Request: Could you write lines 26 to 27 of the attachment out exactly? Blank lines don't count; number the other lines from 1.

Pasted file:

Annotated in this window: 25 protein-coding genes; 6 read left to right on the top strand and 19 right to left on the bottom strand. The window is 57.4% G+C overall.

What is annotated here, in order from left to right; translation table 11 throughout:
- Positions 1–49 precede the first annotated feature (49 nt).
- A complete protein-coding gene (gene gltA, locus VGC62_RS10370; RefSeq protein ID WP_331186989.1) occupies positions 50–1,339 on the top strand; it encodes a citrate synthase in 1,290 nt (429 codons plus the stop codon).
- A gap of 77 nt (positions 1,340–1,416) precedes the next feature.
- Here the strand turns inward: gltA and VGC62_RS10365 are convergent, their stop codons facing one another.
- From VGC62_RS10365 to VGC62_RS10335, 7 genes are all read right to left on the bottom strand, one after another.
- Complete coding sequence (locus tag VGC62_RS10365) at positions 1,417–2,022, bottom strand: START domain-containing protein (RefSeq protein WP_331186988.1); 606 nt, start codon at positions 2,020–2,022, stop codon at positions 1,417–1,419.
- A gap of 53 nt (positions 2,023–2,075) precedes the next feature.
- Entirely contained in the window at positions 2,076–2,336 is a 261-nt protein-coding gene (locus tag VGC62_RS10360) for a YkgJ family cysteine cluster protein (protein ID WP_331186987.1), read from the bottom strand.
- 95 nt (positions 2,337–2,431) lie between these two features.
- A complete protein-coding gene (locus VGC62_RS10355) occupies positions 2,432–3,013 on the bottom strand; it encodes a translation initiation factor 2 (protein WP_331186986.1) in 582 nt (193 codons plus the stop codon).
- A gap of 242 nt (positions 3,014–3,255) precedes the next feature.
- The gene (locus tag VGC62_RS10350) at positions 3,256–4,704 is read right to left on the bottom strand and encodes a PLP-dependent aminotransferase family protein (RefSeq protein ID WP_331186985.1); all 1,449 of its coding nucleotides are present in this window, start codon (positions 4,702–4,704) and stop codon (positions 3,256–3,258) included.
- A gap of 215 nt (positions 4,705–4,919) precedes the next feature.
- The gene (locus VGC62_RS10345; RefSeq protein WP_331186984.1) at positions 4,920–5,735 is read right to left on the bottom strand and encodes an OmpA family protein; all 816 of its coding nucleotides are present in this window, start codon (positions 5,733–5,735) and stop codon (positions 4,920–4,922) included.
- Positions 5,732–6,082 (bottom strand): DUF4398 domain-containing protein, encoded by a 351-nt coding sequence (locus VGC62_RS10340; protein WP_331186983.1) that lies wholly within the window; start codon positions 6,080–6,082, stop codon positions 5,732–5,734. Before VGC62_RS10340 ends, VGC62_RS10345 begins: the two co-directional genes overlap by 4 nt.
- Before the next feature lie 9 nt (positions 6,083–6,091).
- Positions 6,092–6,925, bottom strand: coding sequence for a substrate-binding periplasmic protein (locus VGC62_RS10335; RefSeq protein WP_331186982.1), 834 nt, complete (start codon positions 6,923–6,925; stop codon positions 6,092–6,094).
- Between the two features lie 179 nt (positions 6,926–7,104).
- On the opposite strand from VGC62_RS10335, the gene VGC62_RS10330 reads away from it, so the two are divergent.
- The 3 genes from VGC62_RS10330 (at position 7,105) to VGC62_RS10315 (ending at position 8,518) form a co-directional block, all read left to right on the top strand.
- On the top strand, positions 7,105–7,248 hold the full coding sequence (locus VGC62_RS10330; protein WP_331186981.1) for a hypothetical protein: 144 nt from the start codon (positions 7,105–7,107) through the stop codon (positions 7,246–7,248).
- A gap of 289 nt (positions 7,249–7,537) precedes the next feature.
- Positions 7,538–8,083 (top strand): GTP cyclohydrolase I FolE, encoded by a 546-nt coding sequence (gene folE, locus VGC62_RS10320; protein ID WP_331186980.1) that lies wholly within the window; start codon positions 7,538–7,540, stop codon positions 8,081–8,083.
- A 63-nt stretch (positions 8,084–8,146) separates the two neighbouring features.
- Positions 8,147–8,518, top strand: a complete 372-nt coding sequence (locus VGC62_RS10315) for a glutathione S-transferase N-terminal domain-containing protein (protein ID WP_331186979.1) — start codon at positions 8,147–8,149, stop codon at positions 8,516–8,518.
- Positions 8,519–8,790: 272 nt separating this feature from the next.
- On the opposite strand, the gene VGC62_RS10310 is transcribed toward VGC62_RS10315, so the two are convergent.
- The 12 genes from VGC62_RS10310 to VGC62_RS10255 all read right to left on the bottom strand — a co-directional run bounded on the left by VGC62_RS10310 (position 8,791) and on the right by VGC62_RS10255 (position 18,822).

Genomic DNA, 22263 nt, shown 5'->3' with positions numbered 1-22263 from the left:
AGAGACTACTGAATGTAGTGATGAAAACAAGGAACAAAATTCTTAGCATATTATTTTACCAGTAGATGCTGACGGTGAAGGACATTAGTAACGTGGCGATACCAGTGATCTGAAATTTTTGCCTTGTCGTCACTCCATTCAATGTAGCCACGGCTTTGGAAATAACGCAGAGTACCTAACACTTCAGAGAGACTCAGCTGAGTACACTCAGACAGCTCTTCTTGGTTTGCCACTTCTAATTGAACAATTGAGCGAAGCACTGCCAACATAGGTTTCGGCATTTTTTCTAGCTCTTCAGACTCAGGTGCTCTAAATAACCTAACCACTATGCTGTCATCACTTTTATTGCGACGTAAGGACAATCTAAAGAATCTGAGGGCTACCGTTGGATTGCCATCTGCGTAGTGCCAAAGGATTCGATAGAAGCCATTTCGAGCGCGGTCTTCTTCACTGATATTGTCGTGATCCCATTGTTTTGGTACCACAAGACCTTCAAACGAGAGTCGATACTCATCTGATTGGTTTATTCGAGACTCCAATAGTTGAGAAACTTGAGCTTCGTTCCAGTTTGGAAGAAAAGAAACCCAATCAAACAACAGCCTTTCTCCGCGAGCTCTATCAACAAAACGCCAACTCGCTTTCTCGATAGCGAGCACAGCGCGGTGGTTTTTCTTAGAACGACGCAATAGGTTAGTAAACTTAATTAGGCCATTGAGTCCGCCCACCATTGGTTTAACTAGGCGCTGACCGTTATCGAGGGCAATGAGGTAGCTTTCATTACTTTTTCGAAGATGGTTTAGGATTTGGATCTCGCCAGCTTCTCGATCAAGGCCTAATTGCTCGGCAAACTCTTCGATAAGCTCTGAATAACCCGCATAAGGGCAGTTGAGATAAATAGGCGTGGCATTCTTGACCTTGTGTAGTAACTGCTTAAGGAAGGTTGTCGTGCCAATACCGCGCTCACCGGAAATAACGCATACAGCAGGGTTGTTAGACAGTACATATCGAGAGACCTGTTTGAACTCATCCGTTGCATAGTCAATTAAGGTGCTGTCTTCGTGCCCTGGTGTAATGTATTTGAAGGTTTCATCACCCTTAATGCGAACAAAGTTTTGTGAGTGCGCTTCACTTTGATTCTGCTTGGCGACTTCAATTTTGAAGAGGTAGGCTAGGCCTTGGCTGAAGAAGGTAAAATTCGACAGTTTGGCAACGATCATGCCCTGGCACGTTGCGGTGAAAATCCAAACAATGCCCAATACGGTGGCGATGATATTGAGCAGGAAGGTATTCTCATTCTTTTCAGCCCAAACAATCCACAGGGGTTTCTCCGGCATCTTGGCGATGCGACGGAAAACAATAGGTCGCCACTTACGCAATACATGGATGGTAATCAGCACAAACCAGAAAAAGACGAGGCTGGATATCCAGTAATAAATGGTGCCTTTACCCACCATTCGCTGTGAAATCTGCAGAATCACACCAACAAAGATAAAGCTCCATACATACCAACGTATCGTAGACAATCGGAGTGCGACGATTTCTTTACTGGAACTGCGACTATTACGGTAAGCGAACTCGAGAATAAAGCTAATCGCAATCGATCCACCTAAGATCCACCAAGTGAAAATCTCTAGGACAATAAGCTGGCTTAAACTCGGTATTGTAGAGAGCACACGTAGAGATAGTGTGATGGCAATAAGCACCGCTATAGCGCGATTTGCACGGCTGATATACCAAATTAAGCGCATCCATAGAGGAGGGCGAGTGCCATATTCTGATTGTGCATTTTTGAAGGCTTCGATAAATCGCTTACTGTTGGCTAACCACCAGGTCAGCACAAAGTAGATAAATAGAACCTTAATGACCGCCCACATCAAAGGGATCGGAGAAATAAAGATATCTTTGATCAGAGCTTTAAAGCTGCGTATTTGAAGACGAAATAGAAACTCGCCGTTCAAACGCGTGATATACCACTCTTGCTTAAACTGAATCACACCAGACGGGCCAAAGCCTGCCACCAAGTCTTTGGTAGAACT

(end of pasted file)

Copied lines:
- A 63-nt stretch (positions 8,084–8,146) separates the two neighbouring features.
- Positions 8,147–8,518, top strand: a complete 372-nt coding sequence (locus VGC62_RS10315) for a glutathione S-transferase N-terminal domain-containing protein (protein ID WP_331186979.1) — start codon at positions 8,147–8,149, stop codon at positions 8,516–8,518.